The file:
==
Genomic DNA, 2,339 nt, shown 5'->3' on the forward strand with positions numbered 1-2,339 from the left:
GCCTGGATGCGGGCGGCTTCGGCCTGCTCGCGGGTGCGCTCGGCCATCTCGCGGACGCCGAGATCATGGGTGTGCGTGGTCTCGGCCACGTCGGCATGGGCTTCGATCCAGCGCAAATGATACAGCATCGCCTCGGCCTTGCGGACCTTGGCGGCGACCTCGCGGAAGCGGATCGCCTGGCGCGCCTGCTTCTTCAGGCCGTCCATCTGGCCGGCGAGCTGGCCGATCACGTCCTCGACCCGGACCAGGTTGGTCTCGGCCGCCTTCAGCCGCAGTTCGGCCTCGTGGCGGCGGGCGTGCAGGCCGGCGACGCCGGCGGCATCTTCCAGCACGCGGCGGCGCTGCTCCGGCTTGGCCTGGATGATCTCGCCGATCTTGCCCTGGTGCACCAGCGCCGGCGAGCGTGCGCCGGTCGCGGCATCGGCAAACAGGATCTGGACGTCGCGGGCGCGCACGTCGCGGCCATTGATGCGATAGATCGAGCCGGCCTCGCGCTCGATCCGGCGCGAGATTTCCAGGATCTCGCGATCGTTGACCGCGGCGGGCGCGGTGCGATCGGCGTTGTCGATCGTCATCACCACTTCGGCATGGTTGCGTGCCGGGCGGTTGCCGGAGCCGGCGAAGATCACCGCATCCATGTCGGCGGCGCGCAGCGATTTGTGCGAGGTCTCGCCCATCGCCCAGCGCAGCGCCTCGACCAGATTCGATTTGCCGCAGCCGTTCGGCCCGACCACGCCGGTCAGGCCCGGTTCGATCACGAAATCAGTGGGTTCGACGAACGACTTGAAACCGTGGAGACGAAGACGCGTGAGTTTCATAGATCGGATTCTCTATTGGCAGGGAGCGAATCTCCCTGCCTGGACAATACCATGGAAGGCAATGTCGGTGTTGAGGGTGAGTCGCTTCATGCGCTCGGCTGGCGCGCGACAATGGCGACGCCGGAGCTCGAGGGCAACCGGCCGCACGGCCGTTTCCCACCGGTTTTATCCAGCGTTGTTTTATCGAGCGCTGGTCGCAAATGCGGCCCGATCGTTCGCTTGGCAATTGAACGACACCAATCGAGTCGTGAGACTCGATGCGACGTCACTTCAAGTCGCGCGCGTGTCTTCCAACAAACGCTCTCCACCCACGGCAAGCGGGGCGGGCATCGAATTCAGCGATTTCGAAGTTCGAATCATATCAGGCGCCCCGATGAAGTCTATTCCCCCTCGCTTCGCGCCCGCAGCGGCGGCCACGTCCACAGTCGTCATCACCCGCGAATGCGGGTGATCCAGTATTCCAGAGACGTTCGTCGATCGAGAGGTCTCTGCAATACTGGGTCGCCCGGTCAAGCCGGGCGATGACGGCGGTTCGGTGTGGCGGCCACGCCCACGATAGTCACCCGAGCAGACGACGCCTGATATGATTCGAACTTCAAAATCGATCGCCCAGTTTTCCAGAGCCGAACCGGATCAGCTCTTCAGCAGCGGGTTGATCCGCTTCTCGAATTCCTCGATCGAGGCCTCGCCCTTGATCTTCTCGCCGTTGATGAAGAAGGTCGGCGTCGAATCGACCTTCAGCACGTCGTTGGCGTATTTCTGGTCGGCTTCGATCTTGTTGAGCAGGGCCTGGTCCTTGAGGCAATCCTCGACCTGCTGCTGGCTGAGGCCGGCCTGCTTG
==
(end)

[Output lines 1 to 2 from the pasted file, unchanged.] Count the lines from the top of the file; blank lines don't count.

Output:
Genomic DNA, 2,339 nt, shown 5'->3' on the forward strand with positions numbered 1-2,339 from the left:
GCCTGGATGCGGGCGGCTTCGGCCTGCTCGCGGGTGCGCTCGGCCATCTCGCGGACGCCGAGATCATGGGTGTGCGTGGTCTCGGCCACGTCGGCATGGGCTTCGATCCAGCGCAAATGATACAGCATCGCCTCGGCCTTGCGGACCTTGGCGGCGACCTCGCGGAAGCGGATCGCCTGGCGCGCCTGCTTCTTCAGGCCGTCCATCTGGCCGGCGAGCTGGCCGATCACGTCCTCGACCCGGACCAGGTTGGTCTCGGCCGCCTTCAGCCGCAGTTCGGCCTCGTGGCGGCGGGCGTGCAGGCCGGCGACGCCGGCGGCATCTTCCAGCACGCGGCGGCGCTGCTCCGGCTTGGCCTGGATGATCTCGCCGATCTTGCCCTGGTGCACCAGCGCCGGCGAGCGTGCGCCGGTCGCGGCATCGGCAAACAGGATCTGGACGTCGCGGGCGCGCACGTCGCGGCCATTGATGCGATAGATCGAGCCGGCCTCGCGCTCGATCCGGCGCGAGATTTCCAGGATCTCGCGATCGTTGACCGCGGCGGGCGCGGTGCGATCGGCGTTGTCGATCGTCATCACCACTTCGGCATGGTTGCGTGCCGGGCGGTTGCCGGAGCCGGCGAAGATCACCGCATCCATGTCGGCGGCGCGCAGCGATTTGTGCGAGGTCTCGCCCATCGCCCAGCGCAGCGCCTCGACCAGATTCGATTTGCCGCAGCCGTTCGGCCCGACCACGCCGGTCAGGCCCGGTTCGATCACGAAATCAGTGGGTTCGACGAACGACTTGAAACCGTGGAGACGAAGACGCGTGAGTTTCATAGATCGGATTCTCTATTGGCAGGGAGCGAATCTCCCTGCCTGGACAATACCATGGAAGGCAATGTCGGTGTTGAGGGTGAGTCGCTTCATGCGCTCGGCTGGCGCGCGACAATGGCGACGCCGGAGCTCGAGGGCAACCGGCCGCACGGCCGTTTCCCACCGGTTTTATCCAGCGTTGTTTTATCGAGCGCTGGTCGCAAATGCGGCCCGATCGTTCGCTTGGCAATTGAACGACACCAATCGAGTCGTGAGACTCGATGCGACGTCACTTCAAGTCGCGCGCGTGTCTTCCAACAAACGCTCTCCACCCACGGCAAGCGGGGCGGGCATCGAATTCAGCGATTTCGAAGTTCGAATCATATCAGGCGCCCCGATGAAGTCTATTCCCCCTCGCTTCGCGCCCGCAGCGGCGGCCACGTCCACAGTCGTCATCACCCGCGAATGCGGGTGATCCAGTATTCCAGAGACGTTCGTCGATCGAGAGGTCTCTGCAATACTGGGTCGCCCGGTCAAGCCGGGCGATGACGGCGGTTCGGTGTGGCGGCCACGCCCACGATAGTCACCCGAGCAGACGACGCCTGATATGATTCGAACTTCAAAATCGATCGCCCAGTTTTCCAGAGCCGAACCGGATCAGCTCTTCAGCAGCGGGTTGATCCGCTTCTCGAATTCCTCGATCGAGGCCTCGCCCTTGATCTTCTCGCCGTTGATGAAGAAGGTCGGCGTCGAATCGACCTTCAGCACGTCGTTGGCGTATTTCTGGTCGGCTTCGATCTTGTTGAGCAGGGCCTGGTCCTTGAGGCAATCCTCGACCTGCTGCTGGCTGAGGCCGGCCTGCTTG